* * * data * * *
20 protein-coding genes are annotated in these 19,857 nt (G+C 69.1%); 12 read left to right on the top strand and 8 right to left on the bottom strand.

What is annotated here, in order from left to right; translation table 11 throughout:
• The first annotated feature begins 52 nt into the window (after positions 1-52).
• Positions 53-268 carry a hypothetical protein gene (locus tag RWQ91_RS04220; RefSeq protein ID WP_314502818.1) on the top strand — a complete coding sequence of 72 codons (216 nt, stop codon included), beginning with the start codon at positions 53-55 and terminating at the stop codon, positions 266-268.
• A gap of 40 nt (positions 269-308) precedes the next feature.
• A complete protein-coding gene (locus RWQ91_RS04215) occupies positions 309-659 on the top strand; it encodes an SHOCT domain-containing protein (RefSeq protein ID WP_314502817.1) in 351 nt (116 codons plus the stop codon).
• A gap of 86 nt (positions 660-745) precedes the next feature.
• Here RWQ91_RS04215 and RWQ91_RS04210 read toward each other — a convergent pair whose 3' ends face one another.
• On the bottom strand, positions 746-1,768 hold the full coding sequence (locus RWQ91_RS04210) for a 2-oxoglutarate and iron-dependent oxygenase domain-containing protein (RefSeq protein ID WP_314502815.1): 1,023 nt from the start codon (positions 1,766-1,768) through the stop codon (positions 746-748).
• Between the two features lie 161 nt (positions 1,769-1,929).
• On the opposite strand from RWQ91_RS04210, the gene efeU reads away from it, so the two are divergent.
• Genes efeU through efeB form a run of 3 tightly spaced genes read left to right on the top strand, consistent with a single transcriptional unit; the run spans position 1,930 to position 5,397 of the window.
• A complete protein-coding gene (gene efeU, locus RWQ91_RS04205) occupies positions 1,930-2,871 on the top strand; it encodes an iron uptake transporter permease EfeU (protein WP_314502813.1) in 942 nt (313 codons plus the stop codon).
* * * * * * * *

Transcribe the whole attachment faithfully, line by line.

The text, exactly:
20 protein-coding genes are annotated in these 19,857 nt (G+C 69.1%); 12 read left to right on the top strand and 8 right to left on the bottom strand.

What is annotated here, in order from left to right; translation table 11 throughout:
• The first annotated feature begins 52 nt into the window (after positions 1-52).
• Positions 53-268 carry a hypothetical protein gene (locus tag RWQ91_RS04220; RefSeq protein ID WP_314502818.1) on the top strand — a complete coding sequence of 72 codons (216 nt, stop codon included), beginning with the start codon at positions 53-55 and terminating at the stop codon, positions 266-268.
• A gap of 40 nt (positions 269-308) precedes the next feature.
• A complete protein-coding gene (locus RWQ91_RS04215) occupies positions 309-659 on the top strand; it encodes an SHOCT domain-containing protein (RefSeq protein ID WP_314502817.1) in 351 nt (116 codons plus the stop codon).
• A gap of 86 nt (positions 660-745) precedes the next feature.
• Here RWQ91_RS04215 and RWQ91_RS04210 read toward each other — a convergent pair whose 3' ends face one another.
• On the bottom strand, positions 746-1,768 hold the full coding sequence (locus RWQ91_RS04210) for a 2-oxoglutarate and iron-dependent oxygenase domain-containing protein (RefSeq protein ID WP_314502815.1): 1,023 nt from the start codon (positions 1,766-1,768) through the stop codon (positions 746-748).
• Between the two features lie 161 nt (positions 1,769-1,929).
• On the opposite strand from RWQ91_RS04210, the gene efeU reads away from it, so the two are divergent.
• Genes efeU through efeB form a run of 3 tightly spaced genes read left to right on the top strand, consistent with a single transcriptional unit; the run spans position 1,930 to position 5,397 of the window.
• A complete protein-coding gene (gene efeU, locus RWQ91_RS04205) occupies positions 1,930-2,871 on the top strand; it encodes an iron uptake transporter permease EfeU (protein WP_314502813.1) in 942 nt (313 codons plus the stop codon).